Axim Community leaders worried over introduction of contraception among adolescent girls

A section of Community leaders within the Nzema East Municipality have expressed concern about putting adolescent girls on various methods of contraception as it emboldened them to engage in sex without fear of pregnancy and other dangers.

The leaders argued that the use of contraceptives by the girls had resulted in promiscuous lifestyle among most of them who now had the conviction that they would not get pregnant anytime soon.

“Such contraceptives only delayed pregnancy for the stipulated number of years or months the individual is using them, but do not prevent sexually transmitted diseases, which most girls presume it does,” Nana Adjoa Wirom, Queen Mother of Apiawosika, a community in the Municipality said.

She blamed most parents for allowing their children to be patronised by men and boys without recourse to their sexual and reproductive health needs, resulting in unwanted pregnancies, truancy and ultimately increased drop outs rate of girls in the area.

She was contributing during an open forum of a session organised by the Alliance for Reproductive Health Rights in collaboration with the Rights and Responsibilities Initiative Ghana to discuss the outcome of a research conducted by the two Non-Governmental organisations.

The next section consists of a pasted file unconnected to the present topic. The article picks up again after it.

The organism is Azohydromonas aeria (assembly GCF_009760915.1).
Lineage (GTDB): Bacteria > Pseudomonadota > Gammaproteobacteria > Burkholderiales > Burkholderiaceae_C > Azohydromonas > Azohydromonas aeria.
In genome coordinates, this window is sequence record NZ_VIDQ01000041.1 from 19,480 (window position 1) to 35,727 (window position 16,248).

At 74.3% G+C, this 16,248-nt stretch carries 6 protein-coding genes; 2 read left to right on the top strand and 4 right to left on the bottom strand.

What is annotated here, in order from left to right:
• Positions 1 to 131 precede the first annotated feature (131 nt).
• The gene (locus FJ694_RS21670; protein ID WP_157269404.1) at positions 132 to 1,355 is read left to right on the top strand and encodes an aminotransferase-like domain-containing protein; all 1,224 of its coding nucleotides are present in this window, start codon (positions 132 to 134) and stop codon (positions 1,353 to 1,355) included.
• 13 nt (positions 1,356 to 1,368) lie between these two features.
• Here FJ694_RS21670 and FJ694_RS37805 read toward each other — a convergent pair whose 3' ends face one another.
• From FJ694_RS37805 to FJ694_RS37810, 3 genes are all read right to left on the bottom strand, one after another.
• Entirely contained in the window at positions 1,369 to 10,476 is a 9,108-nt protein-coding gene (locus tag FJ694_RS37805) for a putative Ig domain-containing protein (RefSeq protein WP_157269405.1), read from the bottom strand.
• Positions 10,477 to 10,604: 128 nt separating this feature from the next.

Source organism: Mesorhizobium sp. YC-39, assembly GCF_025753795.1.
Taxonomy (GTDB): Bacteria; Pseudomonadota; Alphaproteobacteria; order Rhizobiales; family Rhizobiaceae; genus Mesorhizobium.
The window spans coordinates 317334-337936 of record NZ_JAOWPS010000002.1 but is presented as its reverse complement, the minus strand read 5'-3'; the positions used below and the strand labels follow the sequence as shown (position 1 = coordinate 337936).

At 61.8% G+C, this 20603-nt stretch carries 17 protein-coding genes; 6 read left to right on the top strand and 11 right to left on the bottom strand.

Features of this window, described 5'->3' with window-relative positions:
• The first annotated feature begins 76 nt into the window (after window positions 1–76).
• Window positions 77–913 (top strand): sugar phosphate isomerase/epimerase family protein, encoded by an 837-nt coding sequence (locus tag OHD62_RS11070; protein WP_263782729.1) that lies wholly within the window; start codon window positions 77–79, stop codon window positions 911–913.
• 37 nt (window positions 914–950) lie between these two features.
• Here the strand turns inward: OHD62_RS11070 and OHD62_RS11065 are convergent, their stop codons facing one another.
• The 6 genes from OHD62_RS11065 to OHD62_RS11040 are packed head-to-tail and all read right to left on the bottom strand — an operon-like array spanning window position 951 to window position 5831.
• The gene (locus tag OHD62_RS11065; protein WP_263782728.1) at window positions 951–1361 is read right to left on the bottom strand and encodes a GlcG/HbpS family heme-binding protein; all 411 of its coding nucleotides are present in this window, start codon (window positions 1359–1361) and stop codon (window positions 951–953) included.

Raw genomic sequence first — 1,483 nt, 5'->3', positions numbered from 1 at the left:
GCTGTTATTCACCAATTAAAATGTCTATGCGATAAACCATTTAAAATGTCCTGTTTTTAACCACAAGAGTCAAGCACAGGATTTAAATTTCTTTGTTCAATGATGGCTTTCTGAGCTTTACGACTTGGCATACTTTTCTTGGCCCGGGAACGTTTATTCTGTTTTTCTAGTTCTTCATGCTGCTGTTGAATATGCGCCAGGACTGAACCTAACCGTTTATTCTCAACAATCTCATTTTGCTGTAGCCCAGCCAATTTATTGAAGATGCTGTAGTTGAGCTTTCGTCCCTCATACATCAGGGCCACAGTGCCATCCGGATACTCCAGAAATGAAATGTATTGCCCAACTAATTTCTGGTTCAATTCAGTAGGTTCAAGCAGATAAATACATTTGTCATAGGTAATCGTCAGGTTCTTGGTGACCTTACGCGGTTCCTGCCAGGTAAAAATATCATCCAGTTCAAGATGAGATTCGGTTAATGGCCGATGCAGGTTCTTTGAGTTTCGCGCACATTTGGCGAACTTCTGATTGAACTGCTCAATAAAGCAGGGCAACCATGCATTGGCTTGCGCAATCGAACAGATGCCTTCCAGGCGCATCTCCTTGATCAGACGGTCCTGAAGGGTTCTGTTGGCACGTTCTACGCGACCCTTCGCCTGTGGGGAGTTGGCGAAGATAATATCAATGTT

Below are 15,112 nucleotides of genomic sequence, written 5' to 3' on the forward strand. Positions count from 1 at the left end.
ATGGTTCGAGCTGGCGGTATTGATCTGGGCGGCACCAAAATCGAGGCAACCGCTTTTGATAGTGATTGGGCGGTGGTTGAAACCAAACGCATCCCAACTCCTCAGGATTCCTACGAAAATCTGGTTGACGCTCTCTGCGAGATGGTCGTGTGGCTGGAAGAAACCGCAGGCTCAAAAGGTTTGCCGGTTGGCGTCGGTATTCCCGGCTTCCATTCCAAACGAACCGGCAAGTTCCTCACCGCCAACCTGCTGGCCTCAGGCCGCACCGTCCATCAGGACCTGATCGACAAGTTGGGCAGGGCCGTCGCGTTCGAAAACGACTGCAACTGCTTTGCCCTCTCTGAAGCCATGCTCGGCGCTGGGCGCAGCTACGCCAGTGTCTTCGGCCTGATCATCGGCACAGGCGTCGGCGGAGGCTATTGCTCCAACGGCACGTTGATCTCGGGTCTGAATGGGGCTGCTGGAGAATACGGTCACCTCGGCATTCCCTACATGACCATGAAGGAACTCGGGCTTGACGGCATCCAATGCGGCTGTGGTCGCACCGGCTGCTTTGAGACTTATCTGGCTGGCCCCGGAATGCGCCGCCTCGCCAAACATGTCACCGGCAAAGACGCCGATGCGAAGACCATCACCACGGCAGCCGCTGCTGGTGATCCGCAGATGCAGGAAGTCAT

The Research centred on: “Assessing the Readiness of Health Care Facilities to Provide Adolescents Health Service and Clients Experiences”.

It was conducted in the Axim government hospital, Dadwen Health Centre and Awuku CHPS compound.

Nana Wirom therefore called for a stiffer punishment for men and boys who abused reproductive rights of the girls to serve as a deterrent to end the practice.

She narrated an incident, where a 14-year old girl was impregnated by a 45-year-old man in her community, describing it as disgusting.

Madam Rhema Andah from Alliance for Reproductive Health Rights, explained that the NGO developed a scorecard which measured the level of transparency, accountability and participation and informed decision-making in the health facilities, especially in meeting the health needs of adolescent girls.

It was also to allow stakeholders to identify service utilisation challenges and ways to improve upon service delivery that promoted quality healthcare.

On providers, she said, the scorecard looked at staffing, facility, accessibility, affordability, quality and legal referral services, while on the adolescents, it focused on access, affordability and quality of service.

In all the three facilities, it came out that there was no substantive midwife, no separate counselling room for adolescents, no stipulated standard for transfers or referrals, no comprehensive abortion care and no equipment for adolescents’ healthcare, particularly at Awuku CHPS compound.

The finding would enable the NGO better advocate together with other stakeholders in the communities for such needs to be met so as to improve on healthcare delivery, particularly for adolescent girls.

Source: GNA

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